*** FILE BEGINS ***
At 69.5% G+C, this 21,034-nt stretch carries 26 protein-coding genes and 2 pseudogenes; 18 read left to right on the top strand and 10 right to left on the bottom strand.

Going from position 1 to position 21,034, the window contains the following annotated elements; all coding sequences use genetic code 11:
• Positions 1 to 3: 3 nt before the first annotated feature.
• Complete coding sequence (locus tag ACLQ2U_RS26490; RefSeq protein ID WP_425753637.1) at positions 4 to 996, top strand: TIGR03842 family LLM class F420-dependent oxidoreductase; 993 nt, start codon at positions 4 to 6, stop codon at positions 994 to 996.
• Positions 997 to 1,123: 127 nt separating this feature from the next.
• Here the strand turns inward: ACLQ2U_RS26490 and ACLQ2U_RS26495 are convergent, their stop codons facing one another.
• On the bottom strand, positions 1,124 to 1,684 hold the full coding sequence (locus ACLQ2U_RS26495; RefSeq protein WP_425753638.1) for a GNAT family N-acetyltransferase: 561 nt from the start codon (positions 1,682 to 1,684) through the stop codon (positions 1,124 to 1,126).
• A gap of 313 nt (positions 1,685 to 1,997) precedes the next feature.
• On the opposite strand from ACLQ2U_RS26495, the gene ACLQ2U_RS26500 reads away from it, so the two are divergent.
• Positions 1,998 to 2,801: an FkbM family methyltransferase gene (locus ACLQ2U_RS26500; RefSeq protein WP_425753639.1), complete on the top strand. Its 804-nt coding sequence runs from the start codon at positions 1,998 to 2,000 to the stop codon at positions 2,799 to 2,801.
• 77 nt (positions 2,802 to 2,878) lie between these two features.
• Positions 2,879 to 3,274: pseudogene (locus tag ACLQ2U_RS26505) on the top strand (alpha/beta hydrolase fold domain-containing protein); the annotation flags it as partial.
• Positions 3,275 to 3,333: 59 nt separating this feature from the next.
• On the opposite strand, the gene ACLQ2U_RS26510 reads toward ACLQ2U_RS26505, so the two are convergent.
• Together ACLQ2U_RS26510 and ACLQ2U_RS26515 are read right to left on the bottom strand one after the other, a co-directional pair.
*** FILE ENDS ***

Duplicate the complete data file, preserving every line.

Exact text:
At 69.5% G+C, this 21,034-nt stretch carries 26 protein-coding genes and 2 pseudogenes; 18 read left to right on the top strand and 10 right to left on the bottom strand.

Going from position 1 to position 21,034, the window contains the following annotated elements; all coding sequences use genetic code 11:
• Positions 1 to 3: 3 nt before the first annotated feature.
• Complete coding sequence (locus tag ACLQ2U_RS26490; RefSeq protein ID WP_425753637.1) at positions 4 to 996, top strand: TIGR03842 family LLM class F420-dependent oxidoreductase; 993 nt, start codon at positions 4 to 6, stop codon at positions 994 to 996.
• Positions 997 to 1,123: 127 nt separating this feature from the next.
• Here the strand turns inward: ACLQ2U_RS26490 and ACLQ2U_RS26495 are convergent, their stop codons facing one another.
• On the bottom strand, positions 1,124 to 1,684 hold the full coding sequence (locus ACLQ2U_RS26495; RefSeq protein WP_425753638.1) for a GNAT family N-acetyltransferase: 561 nt from the start codon (positions 1,682 to 1,684) through the stop codon (positions 1,124 to 1,126).
• A gap of 313 nt (positions 1,685 to 1,997) precedes the next feature.
• On the opposite strand from ACLQ2U_RS26495, the gene ACLQ2U_RS26500 reads away from it, so the two are divergent.
• Positions 1,998 to 2,801: an FkbM family methyltransferase gene (locus ACLQ2U_RS26500; RefSeq protein WP_425753639.1), complete on the top strand. Its 804-nt coding sequence runs from the start codon at positions 1,998 to 2,000 to the stop codon at positions 2,799 to 2,801.
• 77 nt (positions 2,802 to 2,878) lie between these two features.
• Positions 2,879 to 3,274: pseudogene (locus tag ACLQ2U_RS26505) on the top strand (alpha/beta hydrolase fold domain-containing protein); the annotation flags it as partial.
• Positions 3,275 to 3,333: 59 nt separating this feature from the next.
• On the opposite strand, the gene ACLQ2U_RS26510 reads toward ACLQ2U_RS26505, so the two are convergent.
• Together ACLQ2U_RS26510 and ACLQ2U_RS26515 are read right to left on the bottom strand one after the other, a co-directional pair.